Selected Skirmishes: Nobody Here but Us Victims


I have a friend who teaches at a premier liberal-arts college in Southern California. Recently, a crusading cadre of militant feminists treated the campus to a well-publicized consciousness-raising campaign on sexual harassment. The essential message was two-pronged: 1) It is verboten for faculty members to come on to co-eds, and 2) young women who courageously step forward to report such piggishness are to be treated very, very gently.

The determined effort to ferret out victims proved an immediate success. Informed that certain kinds of behavior constituted certifiable harassment, a previously silent female undergraduate boldly emerged to testify that she had been the target of lewd, incessant, and unwanted sexual advances—by her lesbian track coach.

This may not have been the parade that was planned. But the orgy of victimization regularly yields such spectacular surprises. Because the human capacity to be offended is bottomless, there is a very healthy supply of wronged persons. Indeed, the people who tossed the victimhood political party knew they'd have more potential invitees than a Madonna dinner date.

So they shouldn't be so astonished when unwelcome guests ring the doorbell. A striking aspect of those striking Clarence Thomas-Anita Hill hearings was the defiance of Judge Thomas, victim. He was the angry black right-wing man. (Right color, wrong wing.) The Senate Democrats, immersed in the lore of victimology, couldn't believe their eyes and ears: Did he say "high-tech lynching?" "Racist stereotypes…against an uppity black man?"

The liberals just froze up, stunned by the very idea that a well-dressed Republican could really be a victim of injustice. Confused about protocol, they dared not speak a word of this to the volatile victim himself. (You could almost see Richard Pryor, dressed up as a staff aide, whispering into Sen. Simon's ears during Thomas's testimony: "Back off. This nigger's crazy.") They backed so far off, they allowed Senate confirmation of a Supreme Court nominee who was steamed (injudicious?) enough to tell them, under oath, that he didn't care about their dumb job.

Soon after, this Democratic timidity brought a torrent of criticism from dedicated public-interest organizations that were mightily offended by Thomas's claims of victimization. The so-called feminist and civil-rights groups have come to view unfair discrimination as the unique status of their constituents; they take virtually a propertied interest in it. Who was this Reagan-appointed scam artist to believe he had been gypped by the system? A trespasser!

The Clarence Thomas-Anita Hill affair is tough to beat for pure public ugliness, but examples of politically incorrect victimization abound. Victims are being mobilized by the millions across America, in ways that shake the political landscape.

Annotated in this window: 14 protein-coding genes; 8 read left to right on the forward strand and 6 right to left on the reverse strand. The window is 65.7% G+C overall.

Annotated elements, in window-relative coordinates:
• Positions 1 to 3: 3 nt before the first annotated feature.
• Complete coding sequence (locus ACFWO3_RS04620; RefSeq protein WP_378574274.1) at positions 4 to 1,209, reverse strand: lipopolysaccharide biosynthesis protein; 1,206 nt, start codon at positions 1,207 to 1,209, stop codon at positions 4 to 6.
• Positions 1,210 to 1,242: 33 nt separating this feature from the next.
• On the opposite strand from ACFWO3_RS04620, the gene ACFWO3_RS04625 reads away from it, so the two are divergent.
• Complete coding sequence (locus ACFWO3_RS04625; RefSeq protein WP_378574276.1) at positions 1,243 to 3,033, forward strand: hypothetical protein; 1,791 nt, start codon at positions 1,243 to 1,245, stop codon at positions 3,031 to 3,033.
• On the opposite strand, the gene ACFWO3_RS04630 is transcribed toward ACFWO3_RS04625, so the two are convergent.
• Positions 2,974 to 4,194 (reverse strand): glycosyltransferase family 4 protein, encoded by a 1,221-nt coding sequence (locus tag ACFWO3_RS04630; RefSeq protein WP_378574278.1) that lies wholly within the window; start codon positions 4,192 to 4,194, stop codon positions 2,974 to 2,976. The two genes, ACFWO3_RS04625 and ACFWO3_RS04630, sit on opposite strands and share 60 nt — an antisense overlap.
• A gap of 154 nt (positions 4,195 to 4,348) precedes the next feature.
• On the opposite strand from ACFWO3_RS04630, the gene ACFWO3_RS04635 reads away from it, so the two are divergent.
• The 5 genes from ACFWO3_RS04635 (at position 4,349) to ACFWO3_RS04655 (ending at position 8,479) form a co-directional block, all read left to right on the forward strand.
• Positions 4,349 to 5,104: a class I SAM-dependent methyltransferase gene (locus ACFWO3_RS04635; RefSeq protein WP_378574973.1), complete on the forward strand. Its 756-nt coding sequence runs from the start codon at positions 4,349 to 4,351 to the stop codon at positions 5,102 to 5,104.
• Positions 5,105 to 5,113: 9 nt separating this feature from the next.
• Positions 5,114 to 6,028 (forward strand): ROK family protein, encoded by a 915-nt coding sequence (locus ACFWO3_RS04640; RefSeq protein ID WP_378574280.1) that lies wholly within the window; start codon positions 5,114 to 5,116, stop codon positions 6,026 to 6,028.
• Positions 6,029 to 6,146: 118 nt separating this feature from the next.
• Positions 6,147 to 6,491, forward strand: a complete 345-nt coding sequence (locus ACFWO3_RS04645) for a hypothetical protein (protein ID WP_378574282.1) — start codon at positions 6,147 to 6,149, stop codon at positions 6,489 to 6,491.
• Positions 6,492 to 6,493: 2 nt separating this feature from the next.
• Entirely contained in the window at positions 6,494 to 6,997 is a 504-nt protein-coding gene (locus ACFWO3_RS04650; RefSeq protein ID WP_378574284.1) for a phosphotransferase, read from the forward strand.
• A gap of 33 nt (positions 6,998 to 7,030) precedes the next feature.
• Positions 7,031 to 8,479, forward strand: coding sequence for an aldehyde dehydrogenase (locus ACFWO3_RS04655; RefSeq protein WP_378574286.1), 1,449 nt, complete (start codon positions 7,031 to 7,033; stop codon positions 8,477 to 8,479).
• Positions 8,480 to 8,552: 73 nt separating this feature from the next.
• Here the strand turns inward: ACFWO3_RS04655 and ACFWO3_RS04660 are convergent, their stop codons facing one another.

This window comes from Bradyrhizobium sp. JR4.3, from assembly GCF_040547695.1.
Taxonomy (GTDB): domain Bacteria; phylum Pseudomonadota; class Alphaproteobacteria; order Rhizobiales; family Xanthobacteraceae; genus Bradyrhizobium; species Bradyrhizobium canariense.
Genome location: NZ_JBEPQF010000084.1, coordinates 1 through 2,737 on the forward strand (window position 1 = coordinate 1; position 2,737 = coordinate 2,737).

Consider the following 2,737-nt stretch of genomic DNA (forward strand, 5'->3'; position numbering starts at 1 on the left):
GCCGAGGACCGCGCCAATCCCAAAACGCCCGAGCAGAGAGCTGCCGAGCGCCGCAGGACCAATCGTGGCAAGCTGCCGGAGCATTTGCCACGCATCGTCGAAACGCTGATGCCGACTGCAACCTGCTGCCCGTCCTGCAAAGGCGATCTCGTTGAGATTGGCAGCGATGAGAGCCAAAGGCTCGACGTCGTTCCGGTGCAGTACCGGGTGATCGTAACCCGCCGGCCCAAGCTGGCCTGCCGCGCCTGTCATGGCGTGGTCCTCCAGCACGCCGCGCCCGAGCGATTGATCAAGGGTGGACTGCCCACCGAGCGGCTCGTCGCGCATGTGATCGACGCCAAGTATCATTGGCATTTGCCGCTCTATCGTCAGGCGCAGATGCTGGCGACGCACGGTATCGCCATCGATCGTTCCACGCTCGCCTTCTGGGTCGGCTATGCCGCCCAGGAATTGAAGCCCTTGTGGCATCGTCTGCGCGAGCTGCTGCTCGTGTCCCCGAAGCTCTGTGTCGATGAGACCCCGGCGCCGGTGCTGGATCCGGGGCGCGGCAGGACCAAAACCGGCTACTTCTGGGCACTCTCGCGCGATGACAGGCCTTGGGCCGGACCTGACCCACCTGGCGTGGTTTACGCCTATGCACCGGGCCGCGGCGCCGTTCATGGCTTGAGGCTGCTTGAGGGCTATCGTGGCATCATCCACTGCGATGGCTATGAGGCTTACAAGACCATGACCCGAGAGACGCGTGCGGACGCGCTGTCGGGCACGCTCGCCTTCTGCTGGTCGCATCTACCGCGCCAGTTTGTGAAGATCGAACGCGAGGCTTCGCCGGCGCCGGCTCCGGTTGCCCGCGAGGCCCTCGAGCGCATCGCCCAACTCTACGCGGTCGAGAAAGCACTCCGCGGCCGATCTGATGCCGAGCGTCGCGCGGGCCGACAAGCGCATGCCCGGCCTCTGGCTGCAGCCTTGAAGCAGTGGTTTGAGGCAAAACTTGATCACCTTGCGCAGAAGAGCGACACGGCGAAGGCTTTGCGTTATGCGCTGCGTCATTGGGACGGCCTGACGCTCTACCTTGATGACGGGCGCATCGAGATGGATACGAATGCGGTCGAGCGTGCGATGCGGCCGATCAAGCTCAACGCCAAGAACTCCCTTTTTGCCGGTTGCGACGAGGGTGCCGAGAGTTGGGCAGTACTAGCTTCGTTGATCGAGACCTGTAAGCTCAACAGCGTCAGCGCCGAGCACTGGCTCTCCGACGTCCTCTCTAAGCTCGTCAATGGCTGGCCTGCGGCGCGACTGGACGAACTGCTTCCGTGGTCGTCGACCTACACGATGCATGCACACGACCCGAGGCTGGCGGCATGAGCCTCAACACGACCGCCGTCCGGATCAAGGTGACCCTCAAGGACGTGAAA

In Chain Reaction, a fascinating new political-science thriller, Thomas Byrne Edsall and Mary Edsall show that the Democratic Party has taken itself out of the running for the presidency because, quite simply, it has put its chips on minorities. Bad arithmetic there.

Carefully examining recent elections and extensive polling data, the Edsalls discern that the middle-class white ethnic male—Joe Sixpack—is of the opinion that, on taxes, welfare, schools, and crime, the national Democratic Party is the procurement agent for "society's victims"—blacks, Hispanics, gays, welfare recipients, the handicapped, the feminists. But Joe knows that it's his taxes, his kids, and his neighborhood that cover this agent's accounts receivable. He's a victim of the victims!

The sexual-harassment monitors talk about creating a "hostile environment in the workplace," while masses of voters see the Democrats creating a "hostile environment" in the living spaces of ordinary, middle-class people: busing their kids out of town, threatening their career advancement with affirmative-action programs, coddling criminals who make their streets—or those just beyond the urban/suburban line—unwalkable.

It's called white backlash, but only under specific circumstances is the phenomenon color-coded. In fact, the Edsalls note overwhelming and continuing white support for equal opportunity, even when it must be enforced by federal intervention (although support has actually declined since the advent of affirmative action and busing in the mid-to-late 1960s).

When the rule of law is eclipsed by bureaucrats toting calculators, directed by politicians pandering to interest groups, the impartial scales of justice are tipped. You needn't wait long for angry victims to reveal themselves.

All Americans have great sympathy for victims. That is why the plight of one aggrieved must be handled fairly and judiciously, in a manner that respects the rights of other potential victims. Law that does violence to the notion of equal justice will always engender bitterness among those against whom it discriminates.

The pungent legacy of America's great evils of slavery and Jim Crow is what powers demagogic victim exploiters like Al Sharpton today. And the illiberal responses of quotas, busing, and class favoritism can already be seen as the motive force propelling Al's lightly tanned twin, David Duke, tomorrow.

Contributing Editor Thomas W. Hazlett teaches economics and public policy at the University of California, Davis.